Rep. Rick Larsen met with constituents among the clank and clatter of plates and cups at The Bean Cafe in Friday Harbor.
A dozen community members gathered around tables to speak with Larsen about topics affecting their lives on Saturday, April 6.
“It’s the best coffee, that’s why we do it here,” Larsen joked. “The acoustics in here aren’t great, but the coffee is.”
In the last three months since he was reelected, Larsen said he has held 10 informal community conversations in his district. At the San Juan Island gathering, Larsen reviewed controversial, pending or expired acts in the nation’s capital; local issues, like health care and salmon recovery; and how he hopes to help the environment – without the Green New Deal.
Larsen gave a brief overview of what has been happening in Washington, D.C., including his desire to overturn Citizens United, support of For The People Act of 2019 and campaign for a bipartisan bill requiring background checks on people purchasing firearms. He also said the legislative branch of the government is bringing a lawsuit against the executive branch regarding President Donald Trump’s emergency declaration for a wall between the United States and Mexico.
Other topics that Larsen said he is working on in D.C. include reinstating the Violence Against Women Act, which expired this February. He said he wants to make sure Legislature takes its time working on a bill that will not just be killed in the process of being approved.
“Why pass a bill if it’s going to sit in Senate?” Larsen asked rhetorically. “You do the work because you’ve got to do the work.”
Larsen said that there is a lot more going on in the nation’s capital than what is shown on television. He explained that the government is working on ways to curb the opioid crisis, handle affordable housing, tackle the health care problem and more. Elected officials aren’t just focusing on the president, he said.
“So all this stuff is going on, but all this other stuff is going on,” Larsen said, referring to the various controversies surrounding the president versus the productivity of lawmakers. “All you see on television is the crazy.”
An attendee asked Larsen what she should do about her health care. She said she was “thrown under the bus” when the Affordable Care Act began as she made too much to afford subsidies but couldn’t afford anything more than a plan with high deductibles and minimal coverage.
Larsen answered that it is a give and take when it comes to health insurance. Prior to the Affordable Care Act (former President Barack Obama’s health care law, also known colloquially as “Obamacare”), people would be subject to refusal of insurance because of pre-existing conditions, and there were lifetime coverage caps. The problem, he explained, is that with the elimination of the penalty for not buying insurance, the program was undermined.
“You have to be sure that everyone buys insurance [for the program to succeed],” Larsen said. “It’s like the Frank Sinatra song, ‘Love and Marriage’ – you can’t have one without the other.”
Larsen explained that not having lifetime limits, having free preventive care and not being subject to pre-existing conditions is “like ice cream” while having to pay more for insurance is “like broccoli” — you can’t just have the good stuff and not expect the other.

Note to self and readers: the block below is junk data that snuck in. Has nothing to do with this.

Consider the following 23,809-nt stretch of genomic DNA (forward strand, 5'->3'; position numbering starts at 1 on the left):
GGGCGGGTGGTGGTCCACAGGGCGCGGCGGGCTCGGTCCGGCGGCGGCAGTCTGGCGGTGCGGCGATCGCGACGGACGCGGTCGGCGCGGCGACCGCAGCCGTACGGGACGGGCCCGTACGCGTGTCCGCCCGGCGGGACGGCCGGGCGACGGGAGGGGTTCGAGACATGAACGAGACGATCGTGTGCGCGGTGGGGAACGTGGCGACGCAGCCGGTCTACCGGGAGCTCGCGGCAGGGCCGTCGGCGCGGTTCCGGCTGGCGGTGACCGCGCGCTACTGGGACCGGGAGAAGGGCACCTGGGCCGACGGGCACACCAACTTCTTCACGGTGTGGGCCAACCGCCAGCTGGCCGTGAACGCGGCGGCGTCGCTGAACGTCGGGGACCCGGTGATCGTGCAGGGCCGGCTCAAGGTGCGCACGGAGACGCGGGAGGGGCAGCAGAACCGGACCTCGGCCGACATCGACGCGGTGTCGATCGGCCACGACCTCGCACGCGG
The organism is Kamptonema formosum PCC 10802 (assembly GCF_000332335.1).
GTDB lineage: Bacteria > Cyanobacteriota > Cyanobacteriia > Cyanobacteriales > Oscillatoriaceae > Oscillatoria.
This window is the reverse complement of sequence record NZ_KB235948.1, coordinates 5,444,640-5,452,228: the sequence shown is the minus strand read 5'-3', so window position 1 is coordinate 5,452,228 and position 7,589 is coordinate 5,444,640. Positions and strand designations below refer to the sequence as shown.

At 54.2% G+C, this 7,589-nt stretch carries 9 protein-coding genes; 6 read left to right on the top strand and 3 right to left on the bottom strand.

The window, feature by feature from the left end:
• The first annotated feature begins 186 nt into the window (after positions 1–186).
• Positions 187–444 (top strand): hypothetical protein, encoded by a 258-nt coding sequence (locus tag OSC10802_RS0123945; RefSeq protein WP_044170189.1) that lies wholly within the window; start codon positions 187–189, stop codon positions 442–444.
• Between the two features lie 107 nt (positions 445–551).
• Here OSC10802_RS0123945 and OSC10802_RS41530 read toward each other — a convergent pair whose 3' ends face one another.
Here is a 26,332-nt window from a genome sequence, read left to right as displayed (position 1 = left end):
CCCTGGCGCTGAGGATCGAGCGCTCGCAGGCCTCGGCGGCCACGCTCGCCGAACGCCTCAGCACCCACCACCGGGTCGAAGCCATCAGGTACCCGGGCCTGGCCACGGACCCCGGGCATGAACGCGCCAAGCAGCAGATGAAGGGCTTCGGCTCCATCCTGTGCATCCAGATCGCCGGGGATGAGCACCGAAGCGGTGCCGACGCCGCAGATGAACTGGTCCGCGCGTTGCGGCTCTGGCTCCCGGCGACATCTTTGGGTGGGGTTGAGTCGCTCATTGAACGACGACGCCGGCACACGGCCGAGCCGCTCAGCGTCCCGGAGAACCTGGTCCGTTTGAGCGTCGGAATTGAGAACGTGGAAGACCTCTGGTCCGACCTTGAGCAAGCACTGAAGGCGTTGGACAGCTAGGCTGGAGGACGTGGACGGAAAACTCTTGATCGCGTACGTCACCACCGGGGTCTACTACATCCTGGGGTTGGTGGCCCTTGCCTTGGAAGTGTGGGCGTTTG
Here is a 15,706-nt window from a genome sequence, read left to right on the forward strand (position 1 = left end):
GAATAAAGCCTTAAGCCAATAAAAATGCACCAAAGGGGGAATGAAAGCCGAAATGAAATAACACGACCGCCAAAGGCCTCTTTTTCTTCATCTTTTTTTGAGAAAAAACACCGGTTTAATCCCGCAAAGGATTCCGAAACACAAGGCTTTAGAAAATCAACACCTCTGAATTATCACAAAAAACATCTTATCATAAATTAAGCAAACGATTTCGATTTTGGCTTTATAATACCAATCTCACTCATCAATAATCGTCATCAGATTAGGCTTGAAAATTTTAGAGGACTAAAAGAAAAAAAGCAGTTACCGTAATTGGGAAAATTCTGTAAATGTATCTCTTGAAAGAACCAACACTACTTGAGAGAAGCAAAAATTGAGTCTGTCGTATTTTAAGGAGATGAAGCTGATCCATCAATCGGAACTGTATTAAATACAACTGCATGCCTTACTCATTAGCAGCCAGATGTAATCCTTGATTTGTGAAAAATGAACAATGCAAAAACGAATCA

Chuck McCarty asked Larsen what he is doing to help locals who are experiencing health insurance coverage denials from Kaiser Permanente.
“It doesn’t just affect individuals, it affects the future of anyone living here,” McCarty said.
In a trend that began around September 2018, Kaiser is denying some payments on claims for emergency air ambulance, stating that the flights are not medically necessary. Kaiser insures many members of the county because it is the only option outside of state or employer insurance. The San Juan County Board of Health and several other health-related stakeholders in the community have been working toward a solution with Kaiser.
Larsen said he became aware of the issue after he read about it in a local newspaper. He joked that he knew he had better have some sort of answer to give or never return to the islands again. However, it is still being discussed, he explained.
If someone received a denial from Kaiser regarding air ambulance transport not being medically necessary, Larsen suggested contacting the state’s insurance commissioner.
“They have to have a record to be able to do anything,” Larsen said. “I understand Kaiser is coming to a forum (6:30-8 p.m., April 25, Mullis Center). … We want to hold them accountable.”
An attendee asked Larsen his opinion on the removal of four lower Snake River dams to help spawning salmon, which would, in turn, feed the starving Southern resident orcas. He said he is not in support of that suggestion as the dams in question are still of hydroelectric, agricultural and economic importance.
“I feel pretty confident in the actions I’m taking in Congress to improve salmon conditions,” Larsen said.
He championed for $70 million toward the Pacific Coastal Salmon Recovery Fund and led a campaign that allotted more than $451 million to habitat restoration.
However, Larsen added thatthe dams out of commission could be removed to help the salmon. Removing the lower Snake River dams are not worth it financially at the moment, he explained.
Though he believes the environment is extremely important, Larsen said he does not support the “Green New Deal,” which new Democrat political representatives introduced to address climate change and economic inequality. His ideas to help the environment include making greener airplanes and encouraging biodiesel in aircraft, rather than traditional fossil fuels.
“There are a variety of things we can to do green up aviation,” Larsen said. “Innovation has gotten us a long way and will continue to do that.”